Wednesday, December 30, 2020

#heavencalling

    Now it’s personal. I’ve just had a phone call from my mom.  Fine, you might think, but it’s sure as hell not fine. She’s been dead 5 years.

    So, I’m a member of the LAPD CSI assigned to cyber crime. The case that landed on my desk a couple of weeks ago started as a complaint that folk were getting phone calls from dead relatives. At first we thought it was a joke. But after a couple of Hollywood celebs and the mayor of Pasadena started getting calls too – it got real serious real fast. The mayor called my chief: he was furious that someone was impersonating his eldest daughter: she died a couple of years ago in a freak surfing accident. It was only when the chief explained that it wasn’t a person that had called him, but an AI programmed to impersonate his daughter, that he calmed down a bit. Just a bit mind: according to my boss what he said went along the lines of “find out who these sons-of-bitches programmers are, I’m gonna sue the hell out of them”.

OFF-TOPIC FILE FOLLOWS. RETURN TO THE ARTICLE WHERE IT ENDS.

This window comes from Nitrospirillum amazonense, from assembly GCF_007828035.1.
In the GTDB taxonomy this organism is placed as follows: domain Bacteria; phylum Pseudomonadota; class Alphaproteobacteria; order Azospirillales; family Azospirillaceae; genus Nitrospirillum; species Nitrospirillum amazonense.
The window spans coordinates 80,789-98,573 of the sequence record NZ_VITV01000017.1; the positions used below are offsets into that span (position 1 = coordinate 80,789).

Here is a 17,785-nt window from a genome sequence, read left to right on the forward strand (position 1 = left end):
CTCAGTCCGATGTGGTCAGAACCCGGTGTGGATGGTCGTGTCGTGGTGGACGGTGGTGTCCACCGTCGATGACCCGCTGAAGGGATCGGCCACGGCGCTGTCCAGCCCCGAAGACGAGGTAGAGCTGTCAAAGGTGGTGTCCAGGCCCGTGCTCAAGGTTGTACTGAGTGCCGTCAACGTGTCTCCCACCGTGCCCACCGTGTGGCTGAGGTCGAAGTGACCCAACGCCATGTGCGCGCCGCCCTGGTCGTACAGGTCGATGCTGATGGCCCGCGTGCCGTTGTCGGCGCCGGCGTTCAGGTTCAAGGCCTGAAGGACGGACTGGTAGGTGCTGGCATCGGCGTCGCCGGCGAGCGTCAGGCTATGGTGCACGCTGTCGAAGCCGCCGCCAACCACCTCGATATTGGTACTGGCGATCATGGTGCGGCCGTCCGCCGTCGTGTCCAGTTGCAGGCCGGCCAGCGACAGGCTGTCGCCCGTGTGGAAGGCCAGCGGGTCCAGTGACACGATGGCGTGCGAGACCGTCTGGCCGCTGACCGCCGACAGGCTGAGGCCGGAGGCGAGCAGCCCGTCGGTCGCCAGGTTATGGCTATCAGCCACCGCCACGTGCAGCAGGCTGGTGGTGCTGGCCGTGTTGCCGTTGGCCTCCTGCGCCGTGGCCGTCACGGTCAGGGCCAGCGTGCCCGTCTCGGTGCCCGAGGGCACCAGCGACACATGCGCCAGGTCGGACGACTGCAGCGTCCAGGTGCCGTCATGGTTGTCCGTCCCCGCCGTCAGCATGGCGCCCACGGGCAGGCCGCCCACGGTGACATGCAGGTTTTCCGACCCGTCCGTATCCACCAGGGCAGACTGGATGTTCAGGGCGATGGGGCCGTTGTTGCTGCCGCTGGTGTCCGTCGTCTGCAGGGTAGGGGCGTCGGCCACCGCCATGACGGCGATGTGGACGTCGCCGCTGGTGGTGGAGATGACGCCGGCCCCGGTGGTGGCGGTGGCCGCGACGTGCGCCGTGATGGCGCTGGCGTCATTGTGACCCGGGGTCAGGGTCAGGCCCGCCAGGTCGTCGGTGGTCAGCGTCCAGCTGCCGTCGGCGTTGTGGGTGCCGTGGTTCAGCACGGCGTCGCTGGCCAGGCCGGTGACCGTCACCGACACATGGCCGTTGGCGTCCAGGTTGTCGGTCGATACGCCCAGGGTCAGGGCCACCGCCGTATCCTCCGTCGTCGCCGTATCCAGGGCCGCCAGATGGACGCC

Deepfakes have been around for 5 years or so. Mostly videos doctored with some famous actor’s face substituted for a slightly less famous face. Tom Cruise as spiderman – that kinda thing; mostly harmless.  After the mayor’s call the chief called a departmental meeting. She explained that – according to the DA – impersonation is not a misdemeanour: “Hell if it was that would make the whole entertainment industry a criminal enterprise.” That caused a cynical chuckle across the room. She went on, “nor is creating a fake AI based on a real person.” “Of course people are upset and angry – who wouldn’t be when they get a call from someone dear to them who also happens to be deceased – but upsetting people isn’t a crime.” 

    She looked at me. “Frank, what have you got so far?” “Not much chief”, I replied, “each call seems to be coming from a different number – my guess is they’re one-time numbers”. “Any idea who’s behind this?” she asked. “No – but since no-one is demanding money – my guess would be AI genius college kids doing this for a joke, or maybe their dissertations.” “Of course” I added, “they would need to be scraping the personal data from somewhere to construct the fakes, but so much hacked data is around on the dark web that wouldn’t be too hard.” “Ok good”, she said, “start talking to some college professors”. 

    Two days later I had the call.

    “Hello Frankie, it’s mom.”

    “Mom? But you’ve been gone 5 years.”

    “I know son. I just wanted to call to tell you I love you.”